Trump wins Christie backing, struts toward Super Tuesday – Reuters

FORT WORTH, Texas Republican candidate Donald Trump on Friday won the surprise endorsement of New Jersey Governor Chris Christie, the most prominent mainstream Republican to get behind the former reality TV star’s White House campaign.

Christie said the billionaire had the best chance of beating Democrat Hillary Clinton in the Nov. 8 U.S. presidential election. His endorsement gives the front-runner Trump a further lift before the March 1 Super Tuesday nominating contests.

Trump’s unorthodox candidacy has stirred controversy and shaken the Republican Party at its roots but an increasing number of senior Republicans are becoming resigned to the idea he will be their candidate in November.

Trump is “rewriting the playbook,” said Christie, 53, who until two weeks ago was himself a rival of Trump for the Republican nomination. Christie dropped out after failing to muster much support for his candidacy.

Trump, 69, has never held public office and has campaigned as a political outsider. He is riding a wave of voter anger at the slow economic recovery, illegal immigration and what he says is America’s diminishing role in the world.

“The best person to beat Hillary Clinton in November on that stage last night is undoubtedly Donald Trump,” Christie told a news conference on Friday, a day after a Republican candidates’ debate.

“Since I started this whole thing I’ve been practically Number 1,” Trump said at a rally in Texas.

A former prosecutor, Christie has been mentioned in Republican circles as a possible future attorney general, but he said he had not been offered a position in any future Trump administration.

Trump, a brash real estate magnate, has won three straight nominating contests in New Hampshire, South Carolina and Nevada, and he aims to win big in key primaries on Tuesday in U.S. southern states including Texas.

Former Secretary of State Clinton is battling U.S. Senator Bernie Sanders of Vermont for the Democratic Party nomination.


Trump has vowed to build a wall on the U.S.-Mexican border to halt illegal immigration, called for a temporary ban on Muslims entering the United States and promised to take a tough stance on trade against China.

At his rally on Friday, Trump was combative. He mocked rival Marco Rubio, referred to violent Islamist militants as “these animals” and promised to defend Americans’ constitutional right to bear arms.

“We’re going to build up our military, we’re going to knock out ISIS. We’re going to knock out ISIS fast,” he said, referring to the Islamic State group.

Wielding a water bottle as a prop, Trump made fun of Rubio for an awkward incident in which the senator became thirsty and grabbed for a drink of water off camera during an important televised speech in 2013.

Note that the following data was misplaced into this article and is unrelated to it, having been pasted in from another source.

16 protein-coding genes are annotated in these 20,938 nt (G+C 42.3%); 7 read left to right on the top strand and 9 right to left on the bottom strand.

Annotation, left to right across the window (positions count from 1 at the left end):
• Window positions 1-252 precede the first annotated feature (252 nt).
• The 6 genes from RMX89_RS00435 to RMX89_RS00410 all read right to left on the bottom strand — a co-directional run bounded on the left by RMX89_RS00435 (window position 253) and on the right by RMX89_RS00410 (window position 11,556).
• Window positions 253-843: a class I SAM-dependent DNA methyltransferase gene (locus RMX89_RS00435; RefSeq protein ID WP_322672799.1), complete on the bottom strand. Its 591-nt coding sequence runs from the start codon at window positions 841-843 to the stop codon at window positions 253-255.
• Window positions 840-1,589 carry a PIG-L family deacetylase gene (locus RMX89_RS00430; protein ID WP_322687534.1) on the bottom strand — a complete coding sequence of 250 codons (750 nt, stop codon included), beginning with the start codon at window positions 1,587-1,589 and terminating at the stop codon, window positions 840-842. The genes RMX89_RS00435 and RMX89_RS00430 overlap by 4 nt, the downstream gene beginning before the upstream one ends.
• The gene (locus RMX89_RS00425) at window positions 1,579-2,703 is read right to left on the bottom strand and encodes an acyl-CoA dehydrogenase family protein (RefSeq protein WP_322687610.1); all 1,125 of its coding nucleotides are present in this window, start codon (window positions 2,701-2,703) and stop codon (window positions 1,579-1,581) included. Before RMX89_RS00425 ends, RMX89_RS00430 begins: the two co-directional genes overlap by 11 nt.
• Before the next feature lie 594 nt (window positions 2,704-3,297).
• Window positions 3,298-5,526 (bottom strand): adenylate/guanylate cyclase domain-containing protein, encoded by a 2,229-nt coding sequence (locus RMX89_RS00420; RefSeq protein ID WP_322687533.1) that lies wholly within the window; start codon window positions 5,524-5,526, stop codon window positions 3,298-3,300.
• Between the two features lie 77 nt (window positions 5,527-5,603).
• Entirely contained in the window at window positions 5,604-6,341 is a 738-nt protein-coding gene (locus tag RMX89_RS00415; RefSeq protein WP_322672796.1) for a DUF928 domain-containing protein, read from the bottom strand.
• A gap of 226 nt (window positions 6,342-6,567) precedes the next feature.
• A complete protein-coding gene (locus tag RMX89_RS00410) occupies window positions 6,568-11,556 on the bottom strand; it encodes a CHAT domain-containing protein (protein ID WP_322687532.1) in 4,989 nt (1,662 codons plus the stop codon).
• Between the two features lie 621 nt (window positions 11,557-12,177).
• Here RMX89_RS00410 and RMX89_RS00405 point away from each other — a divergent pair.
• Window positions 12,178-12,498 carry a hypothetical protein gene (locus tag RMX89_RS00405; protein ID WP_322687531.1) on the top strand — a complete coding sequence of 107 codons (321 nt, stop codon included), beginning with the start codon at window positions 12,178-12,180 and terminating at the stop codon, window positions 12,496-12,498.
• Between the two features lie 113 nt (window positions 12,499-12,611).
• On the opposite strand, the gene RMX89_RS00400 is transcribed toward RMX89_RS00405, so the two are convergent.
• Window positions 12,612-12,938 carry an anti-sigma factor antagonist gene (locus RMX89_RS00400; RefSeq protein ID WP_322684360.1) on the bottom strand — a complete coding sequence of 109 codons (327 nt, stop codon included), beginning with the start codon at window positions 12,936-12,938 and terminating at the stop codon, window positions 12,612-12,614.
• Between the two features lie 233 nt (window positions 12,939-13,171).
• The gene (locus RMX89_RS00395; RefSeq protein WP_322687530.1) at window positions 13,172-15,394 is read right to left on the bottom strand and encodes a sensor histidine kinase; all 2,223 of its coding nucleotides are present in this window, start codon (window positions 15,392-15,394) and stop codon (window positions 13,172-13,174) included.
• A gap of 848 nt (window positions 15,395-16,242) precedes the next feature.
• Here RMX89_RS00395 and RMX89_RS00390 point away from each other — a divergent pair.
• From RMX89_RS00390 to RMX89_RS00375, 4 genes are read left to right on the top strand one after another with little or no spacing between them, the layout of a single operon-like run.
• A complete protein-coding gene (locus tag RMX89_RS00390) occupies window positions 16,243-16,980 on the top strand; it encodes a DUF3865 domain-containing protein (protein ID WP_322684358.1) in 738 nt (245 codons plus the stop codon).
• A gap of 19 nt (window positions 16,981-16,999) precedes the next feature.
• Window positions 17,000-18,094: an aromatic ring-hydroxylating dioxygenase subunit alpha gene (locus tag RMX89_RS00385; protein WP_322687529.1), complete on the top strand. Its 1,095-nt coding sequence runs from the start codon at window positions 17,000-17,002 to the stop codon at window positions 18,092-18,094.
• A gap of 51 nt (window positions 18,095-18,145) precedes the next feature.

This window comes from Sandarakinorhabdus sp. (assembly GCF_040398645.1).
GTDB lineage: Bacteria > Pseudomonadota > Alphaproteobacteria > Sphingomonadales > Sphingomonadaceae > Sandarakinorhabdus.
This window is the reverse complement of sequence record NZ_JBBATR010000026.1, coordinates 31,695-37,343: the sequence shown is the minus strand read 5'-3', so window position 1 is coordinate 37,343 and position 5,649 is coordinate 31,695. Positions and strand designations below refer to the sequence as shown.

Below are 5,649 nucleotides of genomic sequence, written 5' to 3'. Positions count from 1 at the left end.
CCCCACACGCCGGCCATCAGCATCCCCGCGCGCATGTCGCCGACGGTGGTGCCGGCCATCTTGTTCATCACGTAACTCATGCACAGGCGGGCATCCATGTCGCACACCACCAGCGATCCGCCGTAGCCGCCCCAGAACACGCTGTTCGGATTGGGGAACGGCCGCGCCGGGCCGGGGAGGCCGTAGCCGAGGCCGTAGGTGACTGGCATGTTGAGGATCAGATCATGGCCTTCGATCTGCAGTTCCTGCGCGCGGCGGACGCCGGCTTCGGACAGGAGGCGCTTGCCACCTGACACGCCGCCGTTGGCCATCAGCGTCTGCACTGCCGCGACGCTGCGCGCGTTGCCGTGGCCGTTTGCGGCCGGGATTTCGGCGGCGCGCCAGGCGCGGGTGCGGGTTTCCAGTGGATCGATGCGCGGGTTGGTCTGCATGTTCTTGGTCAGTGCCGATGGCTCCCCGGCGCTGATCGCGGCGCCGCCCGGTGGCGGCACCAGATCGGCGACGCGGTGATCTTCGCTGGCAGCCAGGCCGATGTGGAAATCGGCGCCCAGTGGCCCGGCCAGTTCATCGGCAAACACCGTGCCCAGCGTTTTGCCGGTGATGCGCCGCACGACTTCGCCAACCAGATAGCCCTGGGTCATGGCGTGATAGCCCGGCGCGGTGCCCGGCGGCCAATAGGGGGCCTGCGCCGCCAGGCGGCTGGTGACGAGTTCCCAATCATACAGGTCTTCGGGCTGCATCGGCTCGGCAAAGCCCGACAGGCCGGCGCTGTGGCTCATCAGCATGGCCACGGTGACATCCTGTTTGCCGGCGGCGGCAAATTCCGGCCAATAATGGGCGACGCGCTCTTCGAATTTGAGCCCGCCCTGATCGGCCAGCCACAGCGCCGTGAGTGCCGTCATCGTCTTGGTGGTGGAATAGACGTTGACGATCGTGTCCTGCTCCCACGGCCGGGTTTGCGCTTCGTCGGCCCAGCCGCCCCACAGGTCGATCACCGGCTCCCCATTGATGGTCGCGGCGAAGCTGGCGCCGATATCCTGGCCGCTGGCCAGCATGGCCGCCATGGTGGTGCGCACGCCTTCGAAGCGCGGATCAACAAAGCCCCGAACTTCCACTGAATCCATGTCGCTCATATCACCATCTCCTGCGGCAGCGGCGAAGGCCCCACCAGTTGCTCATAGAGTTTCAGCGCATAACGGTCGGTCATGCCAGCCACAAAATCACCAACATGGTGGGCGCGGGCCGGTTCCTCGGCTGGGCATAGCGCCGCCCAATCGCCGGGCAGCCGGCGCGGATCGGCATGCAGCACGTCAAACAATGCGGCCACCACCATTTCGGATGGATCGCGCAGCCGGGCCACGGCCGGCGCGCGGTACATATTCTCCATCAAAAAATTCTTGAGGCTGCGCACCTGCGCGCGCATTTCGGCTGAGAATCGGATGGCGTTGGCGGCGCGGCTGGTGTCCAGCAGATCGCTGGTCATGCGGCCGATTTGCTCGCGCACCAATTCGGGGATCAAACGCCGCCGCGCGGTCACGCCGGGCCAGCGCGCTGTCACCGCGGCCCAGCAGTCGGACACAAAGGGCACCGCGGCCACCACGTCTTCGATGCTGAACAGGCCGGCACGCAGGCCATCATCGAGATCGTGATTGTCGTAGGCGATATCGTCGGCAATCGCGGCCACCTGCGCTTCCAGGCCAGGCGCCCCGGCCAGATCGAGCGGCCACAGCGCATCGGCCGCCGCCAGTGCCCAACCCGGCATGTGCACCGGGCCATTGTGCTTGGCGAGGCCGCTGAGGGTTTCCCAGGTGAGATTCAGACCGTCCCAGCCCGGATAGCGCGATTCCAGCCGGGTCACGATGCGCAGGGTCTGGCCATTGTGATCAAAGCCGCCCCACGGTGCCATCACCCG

U.S. Senator Rubio and another Republican rival, Ted Cruz, ganged up on Trump at a raucous debate on Thursday in a last-ditch bid to keep him from winning in states on Super Tuesday that could set him up to clinch the presidential nomination.

Rubio, 44, of Florida, went on the attack again on Friday at a rally in Dallas. “Guys, we have a con artist as the front-runner of the Republican Party,” he said.

Attacks on Trump at the Republican debate in Houston only dented his momentum, based on opinion polls, social media comment and online betting markets.

PredictWise, a research project that analyzes opinion polls and betting markets, said Trump would comfortably win among Republicans in all but one of 11 Super Tuesday states that it measured. U.S. Senator Cruz, 45, is likely to win in Texas, his home state, PredictWise said.

PredictIt, based out of Victoria University in Wellington, New Zealand, on Friday gave Trump a 73 percent chance of winning the nomination compared with a peak 75 percent chance two days earlier.

Trump’s swipes at rival candidates and heated exchanges with journalists and others have for months bolstered his standing in nominating contests and opinion polls. On Thursday night, his rivals struck back.

But in a post on Twitter, Trump took aim at Rubio, a first-term senator, for his debate performance.

“Lightweight Marco Rubio was working hard last night. The problem is, he is a choker, and once a choker, always a chocker (sic)! Mr. Meltdown.”

Following Christie’s endorsement, the New Jersey governor was top trending on Twitter. There were roughly 17 tweets per second about him, according to social media analytics firm Zoomph.

Republican strategist Doug Heye said Christie may have opened the door for more mainstream Republican endorsements of a man whose chances of winning the White House were seen as next to nil a year ago.

“If you’re the Trump campaign this is obviously very good news and it gives permission for others to endorse. But it also makes it hard (for Trump) to make the outsider argument.

“The best-known governor and the former chairman of the (Republican Governors Association) RGA?” Heye said in reference to Christie. “That’s not an outsider.”

Trump said on Friday that he expects his party’s 2012 presidential nominee Mitt Romney to back Rubio, and that he would not accept Romney’s support if offered. If elected, he said, he would “open up” libel laws to make it easier to sue the media.

(Additional reporting by Steve Holland, Clarece Polke and Susan Heavey in Washington and Melissa Fares in New York; Writing by Alistair Bell; Editing by Howard Goller)


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